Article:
It’s well-known: Often one forgets to ventilate – lack of concentration and tiredness are the result. Air quality sensors can help here – we took a look at the weather station and the Home Coach from Netatmo and put it on the security test bench.

At first glance, Netatmo Weather and Home Coach look very similar, except for the case color. The features are similar as well, but the purpose is slightly different. The Netatmo Weather has been on the market for several years now and provides the user with all kinds of useful sensor data thanks to its thermo- and barometer, moisture and CO2 meter, and noise measurement. Among other things, the CO2 concentration (in ppm) is used to display the air quality in the room. This is where the Netatmo Home Coach steps in and actively notifies about the current air quality.

© Netatmo


Even though Netatmo Weather and Home Coach are very similar, two different apps are needed to access them. The Netatmo Weather app (Android, iOS) displays all data of the weather station, Netatmo Healthy Home Coach (Android, iOS) allows you to access the watcher of the indoor climate.

Netatmo Weather and Home Coach (Different rooms)

Both apps were subjected to a static and dynamic analysis. They did not reveal any critical weaknesses, even though there were some minor points in both that the manufacturer should take a look at. These include compiler flags that should be set to prevent buffer overflow attacks. Overall, however, the security concept of the apps can be considered solid.

Online communication

The Netatmo devices are completely cloud-based and can therefore only be accessed via the Internet. We did not detect any local communication after setup.

The internet communication of both Netatmo devices and apps was encrypted at all times. While the apps use standard protocols (TLS1.2), the communication of the Netatmo devices with the manufacturer’s cloud seems to use proprietary encryption. Even if the data transmitted in this case is not highly confidential, we would recommend encryption using standard protocols.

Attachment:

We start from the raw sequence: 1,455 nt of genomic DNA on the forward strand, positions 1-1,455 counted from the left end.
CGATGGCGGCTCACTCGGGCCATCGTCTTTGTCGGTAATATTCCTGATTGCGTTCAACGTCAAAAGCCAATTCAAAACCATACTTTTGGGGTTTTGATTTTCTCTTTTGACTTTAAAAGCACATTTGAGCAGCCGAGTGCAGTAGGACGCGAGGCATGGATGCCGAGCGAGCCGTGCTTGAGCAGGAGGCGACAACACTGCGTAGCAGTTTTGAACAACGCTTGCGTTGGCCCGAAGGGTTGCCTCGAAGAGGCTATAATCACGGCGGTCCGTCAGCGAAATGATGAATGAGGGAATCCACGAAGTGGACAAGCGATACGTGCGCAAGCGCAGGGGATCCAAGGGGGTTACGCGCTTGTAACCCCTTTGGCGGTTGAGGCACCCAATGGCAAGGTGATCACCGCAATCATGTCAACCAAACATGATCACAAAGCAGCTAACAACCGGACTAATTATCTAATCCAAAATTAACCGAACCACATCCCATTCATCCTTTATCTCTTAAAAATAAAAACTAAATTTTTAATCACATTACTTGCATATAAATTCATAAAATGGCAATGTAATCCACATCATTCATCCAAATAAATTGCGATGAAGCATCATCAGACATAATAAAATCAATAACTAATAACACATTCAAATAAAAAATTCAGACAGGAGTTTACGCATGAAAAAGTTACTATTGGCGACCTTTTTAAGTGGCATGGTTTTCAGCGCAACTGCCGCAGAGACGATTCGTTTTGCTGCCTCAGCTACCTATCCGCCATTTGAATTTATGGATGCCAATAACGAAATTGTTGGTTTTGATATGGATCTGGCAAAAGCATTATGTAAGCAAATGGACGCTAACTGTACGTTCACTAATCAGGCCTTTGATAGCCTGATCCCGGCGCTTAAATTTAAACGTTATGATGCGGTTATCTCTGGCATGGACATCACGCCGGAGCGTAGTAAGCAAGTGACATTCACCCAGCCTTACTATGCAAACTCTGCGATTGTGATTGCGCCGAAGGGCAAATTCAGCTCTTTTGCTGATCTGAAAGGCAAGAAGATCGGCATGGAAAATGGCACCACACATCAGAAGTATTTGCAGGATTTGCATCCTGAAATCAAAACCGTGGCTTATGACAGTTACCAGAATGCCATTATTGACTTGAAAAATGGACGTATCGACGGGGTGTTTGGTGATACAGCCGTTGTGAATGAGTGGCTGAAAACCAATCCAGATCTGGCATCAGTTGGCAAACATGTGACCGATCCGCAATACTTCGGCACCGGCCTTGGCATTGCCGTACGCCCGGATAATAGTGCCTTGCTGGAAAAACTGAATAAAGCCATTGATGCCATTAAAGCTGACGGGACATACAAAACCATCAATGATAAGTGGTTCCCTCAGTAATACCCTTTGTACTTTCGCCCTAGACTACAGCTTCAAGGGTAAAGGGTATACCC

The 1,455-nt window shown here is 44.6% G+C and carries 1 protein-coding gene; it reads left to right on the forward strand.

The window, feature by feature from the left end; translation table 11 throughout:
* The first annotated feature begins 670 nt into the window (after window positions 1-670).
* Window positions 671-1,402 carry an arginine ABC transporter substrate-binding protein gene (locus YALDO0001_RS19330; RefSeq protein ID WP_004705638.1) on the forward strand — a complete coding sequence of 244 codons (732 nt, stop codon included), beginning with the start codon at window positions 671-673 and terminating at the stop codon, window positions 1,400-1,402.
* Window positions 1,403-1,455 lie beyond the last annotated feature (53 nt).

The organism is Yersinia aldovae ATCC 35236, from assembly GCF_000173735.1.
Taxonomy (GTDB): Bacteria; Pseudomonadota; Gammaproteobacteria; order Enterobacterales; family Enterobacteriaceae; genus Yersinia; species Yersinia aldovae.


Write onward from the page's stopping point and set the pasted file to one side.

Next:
Netatmo’s privacy policy (as of 27.07.2020) fills about 21 A4 pages with its approx. 7000 words. It provides very detailed information about the most important topics, but according to the Flesch-Kincaid readability index, the comprehensibility is rather at university level (Grade Level 13.4).

Due to its length and complexity, we advise the manufacturer to simplify the privacy policy and additionally provide a shortened version/overview, so that one can inform oneself about the most important privacy-related topics in a short time.

When setting up the app, the requested location permissions attracted our attention. On the one hand, this is required for the setup of the Netatmo Weather/Home Coach devices, since due to the Android permissions structure, this is the only way to communicate via Bluetooth. According to the privacy policy, the location of the device is also transferred to Netatmo, for example, if the app crashes. The position of the weather station is determined even if the data is not shared with Netatmo Weathermap – the manufacturer should take further action here.

The static analysis has identified trackers from Google Firebase and Crashlytics in the Netatmo Weather App and additionally Google Analytics in the Home Coach App. However, Google Analytics is not mentioned in the privacy policy. The Home Coach App cannot be found under its own name, but in the “Air Care” section.

What surprised us very much was that according to the terms of use, access to Netatmo services is at “own risk”. (“The Services are hosted in the following countries: France, Ireland, Germany, The Netherlands, The United States, Japan and for Russian users, cloud hosting servers in Russia. If you access the Content or Services from inside or outside of France, you do so at your own risk.”). In the German version, only usage outside of France is at own risk.  The translation should be checked at this point.


Both Netatmo solutions (Weather and Home Coach) scored a lot of points in our test, even if here and there little things came up. The most noticeable aspect is the very long privacy policy, which informs about all important aspects, but needs to be revised due to the complicated wording.